The light turned green for me to enter, but as the car ahead of me was still being dried, I waited (a few seconds) for it to finish so I didn't splash water on their clean, dry car. After I finished my wash and was enjoying the drying process, I saw that the person behind me was not waiting until I finished and was going to spash on me. Oh well. Then she blew the horn. I looked in my rear-view mirror and saw her make a gesture for me to move along. Because I had almost 60 seconds left on the very visible drying timer, I ignored her. Then she honked again, a little more insistently this time. Because I continued to ignore her and finish drying my car, she started really getting aggressive, laying down on her horn and gesturing wildly, all while her car was being washed. I wasn't slowing her progress in any way, so why was she so bent out of shape that I was still drying the rear end of my car?

Sigh. . .and my morning inspirational study had just been on the subject of patience and how patience is an active, positive manner, not merely a passive thing. Maybe the honking, gesturing woman needed more vegetables in her diet, specifically greens. Collard greens have an amazing nutrition profile.

Collard Greens
1/4 lb. smoked meat such as ham, salt pork, ham hocks, turkey legs
2 cups water
2 - 3 lbs. collard greens

Place water and meat in a very large stock pot. Bring to a boil, reduce heat, cover, and simmer for 1 hour.

Meanwhile, tear or cut away the very large stems from collard leaves, chop or tear them into bite size pieces, and place into a sink full of cold water. Swish the water around and let it settle before lifting out the greens. If you feel any grit in the bottom of the sink, drain and rinse sink, and refill with fresh water. Continue until there is no more sand or grit.

Add collards to the pot, cover and cook for about 5 minutes; then add more greens, continuing this process until all the greens have been added. Cook the collards, covered for 20 to 30 minutes, until desired tenderness. Do not overcook.

Serve with salt, pepper, and hot sauce or vinegar. And don't forget the cornbread.

Monday, January 11, 2010

Creamy Chicken Bisque

I try not to complain about things that can't be changed, but I have to say I'm getting tired of the record-breaking frigid temperatures we are having. It is not the actual temperatures but the duration--days upon days of single digit temperatures overnight, sub-zero wind chills, and not even making it out of the 20's during the day. We still have snow laying around from our December 18th blizzard. We scurry out to start the car and scurry back inside while it warms up. I don't have the wardrobe to spend any significant amount of time outdoors and the lack of fresh air is starting to make me a little cuckoo.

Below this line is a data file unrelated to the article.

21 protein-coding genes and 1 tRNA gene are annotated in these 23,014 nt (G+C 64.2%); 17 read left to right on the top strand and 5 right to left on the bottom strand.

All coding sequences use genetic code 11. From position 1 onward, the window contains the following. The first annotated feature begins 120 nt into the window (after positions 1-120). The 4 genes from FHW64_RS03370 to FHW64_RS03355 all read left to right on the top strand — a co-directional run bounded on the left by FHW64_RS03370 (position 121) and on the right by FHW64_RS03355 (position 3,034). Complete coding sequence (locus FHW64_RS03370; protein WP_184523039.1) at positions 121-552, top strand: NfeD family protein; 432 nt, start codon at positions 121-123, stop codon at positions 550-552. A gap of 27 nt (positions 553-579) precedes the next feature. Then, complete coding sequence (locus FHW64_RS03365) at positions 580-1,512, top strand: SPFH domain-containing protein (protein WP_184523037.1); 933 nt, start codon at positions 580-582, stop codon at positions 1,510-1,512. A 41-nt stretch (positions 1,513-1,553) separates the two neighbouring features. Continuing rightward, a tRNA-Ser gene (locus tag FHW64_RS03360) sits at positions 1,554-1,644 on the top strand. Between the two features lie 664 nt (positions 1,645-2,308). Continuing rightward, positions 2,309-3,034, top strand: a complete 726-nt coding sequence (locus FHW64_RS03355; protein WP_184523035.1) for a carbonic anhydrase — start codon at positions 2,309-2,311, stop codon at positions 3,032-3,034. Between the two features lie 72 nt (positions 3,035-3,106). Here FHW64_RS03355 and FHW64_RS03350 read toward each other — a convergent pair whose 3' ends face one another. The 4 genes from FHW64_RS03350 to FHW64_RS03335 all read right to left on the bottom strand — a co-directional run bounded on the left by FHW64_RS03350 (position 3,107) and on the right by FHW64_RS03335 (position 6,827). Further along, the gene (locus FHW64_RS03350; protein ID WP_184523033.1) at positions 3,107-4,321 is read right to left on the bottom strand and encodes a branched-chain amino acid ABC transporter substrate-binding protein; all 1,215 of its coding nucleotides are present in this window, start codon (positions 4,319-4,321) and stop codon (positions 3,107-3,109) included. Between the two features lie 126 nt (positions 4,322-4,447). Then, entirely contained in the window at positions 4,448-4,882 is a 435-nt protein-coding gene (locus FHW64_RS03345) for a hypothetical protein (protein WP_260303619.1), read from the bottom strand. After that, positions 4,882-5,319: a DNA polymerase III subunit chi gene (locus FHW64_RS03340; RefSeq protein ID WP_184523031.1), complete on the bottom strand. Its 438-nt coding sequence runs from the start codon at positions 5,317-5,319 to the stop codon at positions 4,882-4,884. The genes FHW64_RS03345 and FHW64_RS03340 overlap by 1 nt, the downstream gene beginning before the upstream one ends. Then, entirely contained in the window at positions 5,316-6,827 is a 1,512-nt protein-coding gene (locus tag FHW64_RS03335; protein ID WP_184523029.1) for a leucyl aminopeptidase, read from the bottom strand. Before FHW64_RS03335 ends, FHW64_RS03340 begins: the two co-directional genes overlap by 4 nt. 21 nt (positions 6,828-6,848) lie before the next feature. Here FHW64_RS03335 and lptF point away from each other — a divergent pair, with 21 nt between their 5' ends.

Making a warming soup like this bisque, with lots of fresh vegetables, cheers and braces me. The slight crunch from the scallions, stirred in at the end, makes a very satisfying texture.

Creamy Chicken Bisque
4 Tbsp. butter
1 celery heart, with leaves, finely diced (5 - 6 cups)
2 medium carrots, diced (about 1 cup)
1 medium onion, diced
2 cloves garlic, minced
2 Tbsp. flour
1/2 tsp. poultry seasoning
1/4 cup chopped fresh parsley
salt and freshly ground black pepper to taste
2 1/2 cups chicken broth
leftover roasted chicken
1 cup cream
2 bunches scallions, finely sliced

In a large soup pot, over medium heat, melt butter and stir in the celery, carrots, and garlic. Cook until the vegetables are beginning to soften. Stir in the flour and seasonings, then the chicken broth and chicken. Cover and simmer until the vegetables are tender. Stir in the cream and scallions, saving some for garnish, if desired. Heat through and serve piping hot.

Sunday, January 10, 2010

Warm Greek Salad

One recent morning, as I contemplated the "what's for dinner this evening?" question, I started thinking about what I had on hand and what needed to be used (leftover roast chicken). Once again, chickpeas popped into my head. I have eaten chickpeas more times in the last couple of weeks than I have in a couple of years. Next I thought of the red bell pepper in the fridge, the big bag of spinach I'd bought on sale the day before and I started thinking Mediterranean.

I humored myself with the thoughts of a Greek Stir-fry. Is there any such thing, I asked? Probably not, I answered. But it did not deter me and I did prepare this dish in a wok. As we were eating, Pritchard Parker called it, "Warm Greek Salad", which I thought was appropriate. We both enjoyed this main dish very much--it was wholesome, healthful, satisfying, and most of all, delicious.

Warm Greek Salad
1 Tbsp. olive oil
1 medium red onion, sliced
1 red bell pepper, diced
2-3 cloves garlic, minced
1 lb. baby potatoes, steamed until barely fork tender
1 16 oz. can chickpeas, rinsed and drained
1 16 oz. can tomatoes with their juice
Leftover roast chicken, torn into pieces
1/4 cup fresh, chopped dill
12 oz. fresh spinach, thoroughly rinsed
6 oz. feta cheese, diced or crumbled
Juice of 1/2 a lemon